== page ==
Polarization Fields are a new way of creating glasses-free 3D experience. Basically, it’s a light field display that uses multiple stacked LCDs. The technical and mathematical details are described in detail in our SIGGRAPH Asia 2011 paper. You can find a video explaining the technology and showing the results we got on that site too. The final polarization fields display will probably look something like this the photo below. Among others, this project was featured in articles by Wired and The Boston Globe!
In the depicted version, we use an older design for the frames. If you follow the instructions of setting up your base display, you should be able to get something a little nicer looking. In any case, the final display prototype is composed of four stacked LCDs. What’s special about this hardware design is that we only use two crossed linear polarizers around the entire stack (as opposed to one polarizer in between each LCD). Effectively, each pixel in the LCD stack acts as a programmable polarization rotator, as illustrated below. What comes out of the display (without the front polarizer) is what we call a polarization field – emitted light rays at different angles have all the same intensity but different polarization-rotation states. With the front polarizer inserted, this variation in polarization-state is optically converted into changes in intensity according to Malus’ law.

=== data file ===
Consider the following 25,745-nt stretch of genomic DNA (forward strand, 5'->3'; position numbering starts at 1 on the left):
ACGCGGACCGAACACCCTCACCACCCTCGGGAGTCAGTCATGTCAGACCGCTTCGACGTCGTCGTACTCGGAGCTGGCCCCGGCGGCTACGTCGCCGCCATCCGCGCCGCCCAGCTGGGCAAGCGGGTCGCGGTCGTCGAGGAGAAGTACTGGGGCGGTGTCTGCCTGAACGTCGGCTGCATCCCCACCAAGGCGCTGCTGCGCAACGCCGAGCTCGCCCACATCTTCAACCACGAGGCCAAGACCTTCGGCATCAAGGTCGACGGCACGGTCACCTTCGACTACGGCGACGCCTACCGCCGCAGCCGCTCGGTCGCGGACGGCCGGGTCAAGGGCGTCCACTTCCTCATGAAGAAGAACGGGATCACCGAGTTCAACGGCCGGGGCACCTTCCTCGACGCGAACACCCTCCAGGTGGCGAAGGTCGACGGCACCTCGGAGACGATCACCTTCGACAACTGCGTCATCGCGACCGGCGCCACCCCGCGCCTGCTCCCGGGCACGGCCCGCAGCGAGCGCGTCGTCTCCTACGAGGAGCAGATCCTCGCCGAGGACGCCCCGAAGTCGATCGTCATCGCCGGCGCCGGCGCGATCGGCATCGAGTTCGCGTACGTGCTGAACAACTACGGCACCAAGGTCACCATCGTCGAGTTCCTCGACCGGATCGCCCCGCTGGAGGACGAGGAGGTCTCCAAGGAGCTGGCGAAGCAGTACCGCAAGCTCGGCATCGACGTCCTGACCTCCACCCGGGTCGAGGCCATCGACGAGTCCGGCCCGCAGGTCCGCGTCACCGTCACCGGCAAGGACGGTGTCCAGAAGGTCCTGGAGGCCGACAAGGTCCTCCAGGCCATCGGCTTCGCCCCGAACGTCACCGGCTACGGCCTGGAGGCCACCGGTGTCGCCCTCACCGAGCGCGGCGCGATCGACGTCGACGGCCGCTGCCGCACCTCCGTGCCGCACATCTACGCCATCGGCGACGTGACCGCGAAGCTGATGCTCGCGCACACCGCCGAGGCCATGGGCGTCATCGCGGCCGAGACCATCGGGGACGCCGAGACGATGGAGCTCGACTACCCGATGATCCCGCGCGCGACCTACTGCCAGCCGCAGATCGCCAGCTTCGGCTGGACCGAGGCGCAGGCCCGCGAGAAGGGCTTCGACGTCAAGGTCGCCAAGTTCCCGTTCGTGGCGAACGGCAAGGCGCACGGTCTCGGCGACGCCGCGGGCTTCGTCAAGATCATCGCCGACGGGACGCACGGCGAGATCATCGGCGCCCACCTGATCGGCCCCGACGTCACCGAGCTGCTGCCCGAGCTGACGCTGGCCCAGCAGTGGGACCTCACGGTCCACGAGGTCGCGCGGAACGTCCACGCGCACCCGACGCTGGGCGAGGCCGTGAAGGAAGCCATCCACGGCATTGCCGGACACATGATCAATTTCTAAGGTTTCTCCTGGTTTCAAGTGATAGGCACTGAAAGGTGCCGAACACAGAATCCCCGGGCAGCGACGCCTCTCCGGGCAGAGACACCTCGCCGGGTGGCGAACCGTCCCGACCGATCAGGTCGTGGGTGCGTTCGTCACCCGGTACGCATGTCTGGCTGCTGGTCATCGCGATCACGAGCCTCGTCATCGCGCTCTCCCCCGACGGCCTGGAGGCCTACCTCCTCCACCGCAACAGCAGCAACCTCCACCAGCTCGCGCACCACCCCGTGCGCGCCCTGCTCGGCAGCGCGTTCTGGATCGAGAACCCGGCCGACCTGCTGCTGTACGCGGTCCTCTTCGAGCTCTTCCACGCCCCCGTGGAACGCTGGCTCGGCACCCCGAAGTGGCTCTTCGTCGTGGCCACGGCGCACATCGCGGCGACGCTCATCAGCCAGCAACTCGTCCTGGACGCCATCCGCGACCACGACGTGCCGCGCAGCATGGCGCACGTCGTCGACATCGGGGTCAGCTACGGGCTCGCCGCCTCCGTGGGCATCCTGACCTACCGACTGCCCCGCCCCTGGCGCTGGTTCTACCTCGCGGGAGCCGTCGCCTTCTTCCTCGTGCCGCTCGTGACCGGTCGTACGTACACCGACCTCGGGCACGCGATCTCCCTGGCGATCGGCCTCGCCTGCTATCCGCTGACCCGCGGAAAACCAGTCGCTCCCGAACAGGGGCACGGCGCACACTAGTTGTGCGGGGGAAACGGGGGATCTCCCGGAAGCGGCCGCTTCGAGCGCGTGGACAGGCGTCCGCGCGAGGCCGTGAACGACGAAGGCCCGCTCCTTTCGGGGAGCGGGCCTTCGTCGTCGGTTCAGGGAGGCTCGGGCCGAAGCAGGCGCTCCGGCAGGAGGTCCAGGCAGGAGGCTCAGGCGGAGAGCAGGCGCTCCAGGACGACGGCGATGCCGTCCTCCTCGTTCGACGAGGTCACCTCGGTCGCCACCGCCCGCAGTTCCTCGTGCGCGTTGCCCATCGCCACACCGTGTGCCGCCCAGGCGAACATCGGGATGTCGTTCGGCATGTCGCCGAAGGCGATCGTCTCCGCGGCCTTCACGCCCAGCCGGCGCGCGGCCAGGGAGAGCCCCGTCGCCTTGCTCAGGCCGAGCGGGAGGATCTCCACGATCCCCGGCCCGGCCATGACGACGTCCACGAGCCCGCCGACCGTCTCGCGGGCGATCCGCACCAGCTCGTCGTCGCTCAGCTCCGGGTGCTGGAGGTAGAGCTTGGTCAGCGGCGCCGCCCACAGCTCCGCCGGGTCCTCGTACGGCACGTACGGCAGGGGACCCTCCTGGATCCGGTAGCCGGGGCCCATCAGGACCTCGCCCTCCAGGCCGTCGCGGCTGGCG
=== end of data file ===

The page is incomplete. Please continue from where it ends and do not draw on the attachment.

The scientifically interesting part about this project is that you can, under some assumptions, use computed tomographic algorithms (similar to those used in Layered 3D) to automatically compute optimal display pixel states for a given 3D scene (or light field). If you are interested in the details, please read our paper. We provide OpenGL-based source coded that does all the computed tomography in real time here. In the remainder of this site, we explain how to build the actual display prototype.
The first thing you need is a few LCDs. Follow the instructions on the building blocks part of this site to get them out of conventional computer monitors. For this project, we used medical grayscale monitors (Barco E-2320 PA IPS LCD) that have a resolution of 1600 x 1200 pixels and run at 60 Hz. You should be able to get good results with other panels too, but grayscale LCDs have no color filter arrays on them (which makes the Franken Display stack significantly brighter). Make sure to remove all polarizing films from the LCDs.
Stack up multiple LCDs on your base display – we used four. Simulations show that three may be good enough to get some effect as well, two are definitely not sufficient for this design. Things may get pretty dim with four LCDs, so we hacked the backlight of one of the screens by adding some more light power from one of the other backlights.
Here’s a result we captured from our first prototype display. You can see more results and clips in the video on our project page.